3) The database can be stored and used offline forever so if the business disappears one day your passwords don't

4) All of your data can be accessed through a website from any browser without the need for the plugin and one time passwords can be used in public or non trusted situations so your master password is protected.

5) LastPass supports many different types of data beyond passwords; Notes, Form fields, Credit Cards and Bank Accounts.

6) The data stored in your vault can easily be shared with other users of LastPass with the option of letting the user view the password or not. Any share can also be revoked, deleting from the users vault.

7) All of this work is done in JavaScript which can be un-obfuscated and reviewed if someone wished. I know that it isn't the same as open source but still a way to peek at the code to confirm the company's claims of security.

I have not tried Keypass and I make no claims that it doesn't have these features. Just wanted to point out some of the ways I use LastPass daily and have for years.

avatar

HeroOfCanton

KeePass also does #5 at least in part, but I agree that certain features/considerations were seemingly left out in the name of bias or ignorance. I expect better, MaxPC. KeePass has certain obvious security advantages for the ultra-paranoid, but it also seems like more work for the DIY crowd. You have to composite a complete solution from all these different parts, whereas LastPass just works.

avatar

ZX9RDan89

Dashlane! Sure, it is pricey if you go premium. But it does everything KP and LP do and more.

avatar

reutnes

I'd just like to point out that you can secure LastPass with 2factor authentication software such as Google Authenticator on smartphones. You can also install regular firefox plugin on Firefox's android browser no problem and it works perfectly without shelling out for their app.

I tried KeePass but I found it annoying to migrate to and actually use. I like that it could work in programs that aren't web browsers, but syncing to android is a chore and I could never get the browser extensions working just right.

avatar

CaptainFabulous

I dunno, I just have Chrome store my usernames and passwords and automatically sync them across all devices, including my phone. Works well enough for me.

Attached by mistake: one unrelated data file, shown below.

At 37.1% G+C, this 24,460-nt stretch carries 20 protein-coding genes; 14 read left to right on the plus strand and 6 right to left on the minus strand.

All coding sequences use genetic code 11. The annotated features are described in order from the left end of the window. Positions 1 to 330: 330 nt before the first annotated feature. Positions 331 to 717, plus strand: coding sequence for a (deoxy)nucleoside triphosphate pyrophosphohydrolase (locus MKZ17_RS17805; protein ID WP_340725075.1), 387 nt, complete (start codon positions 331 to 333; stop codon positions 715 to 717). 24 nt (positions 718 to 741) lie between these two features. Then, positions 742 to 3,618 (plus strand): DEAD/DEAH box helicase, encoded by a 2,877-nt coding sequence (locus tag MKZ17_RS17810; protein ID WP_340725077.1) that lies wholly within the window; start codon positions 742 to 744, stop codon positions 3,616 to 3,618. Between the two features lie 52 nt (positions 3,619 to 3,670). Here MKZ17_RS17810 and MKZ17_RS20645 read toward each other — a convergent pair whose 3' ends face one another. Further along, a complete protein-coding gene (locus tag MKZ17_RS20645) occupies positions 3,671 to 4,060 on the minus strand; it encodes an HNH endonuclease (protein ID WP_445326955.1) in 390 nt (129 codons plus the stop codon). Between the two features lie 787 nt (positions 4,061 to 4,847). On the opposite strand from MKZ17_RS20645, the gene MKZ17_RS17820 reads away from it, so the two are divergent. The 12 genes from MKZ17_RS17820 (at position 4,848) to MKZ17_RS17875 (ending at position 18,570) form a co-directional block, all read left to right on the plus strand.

I used to use LastPass ages ago. I stopped at the time because it severely slowed down web browsing.

avatar

flooglehorn

It is completely unfair to give a nod to KeePass when you have to use an external program (i.e. Dropbox) to give it cross platform/cross device functionality when the competing program has that functionality built in. Additionally, while yes, lastpass is closed source, their processes and encryption technology has been vetted by MANY security analysts and has been proven to be vastly superior to keepass considering that you would not be able to brute force their password database file from an unattended computer as their database gets wiped from the machine when you exit the browser (should you choose that option). Where as KeePass RELIES on a locally stored database that is always there, therefore that reliance makes it less secure. Add in the Dropbox attack vector, now you can lose your master database two different ways. Yes, Lastpass requires a database, but through some clever hashing, your identity is not even known to lastpass. Add in 2 factor authentication and I really don't see how you could be more secure using lastpass. Try doing some more research before blindly following your favorite program. Plus, check this video out as you might be surprised at how good lastpass REALLY is! http://warriortimes.com/2010/09/24/lastpass-veted-by-steve-gibson-of-grc/

avatar

Cy-Kill

Well, you've just lost all crediability!:

http://allthatiswrong.wordpress.com/2009/10/11/steve-gibson-is-a-fraud/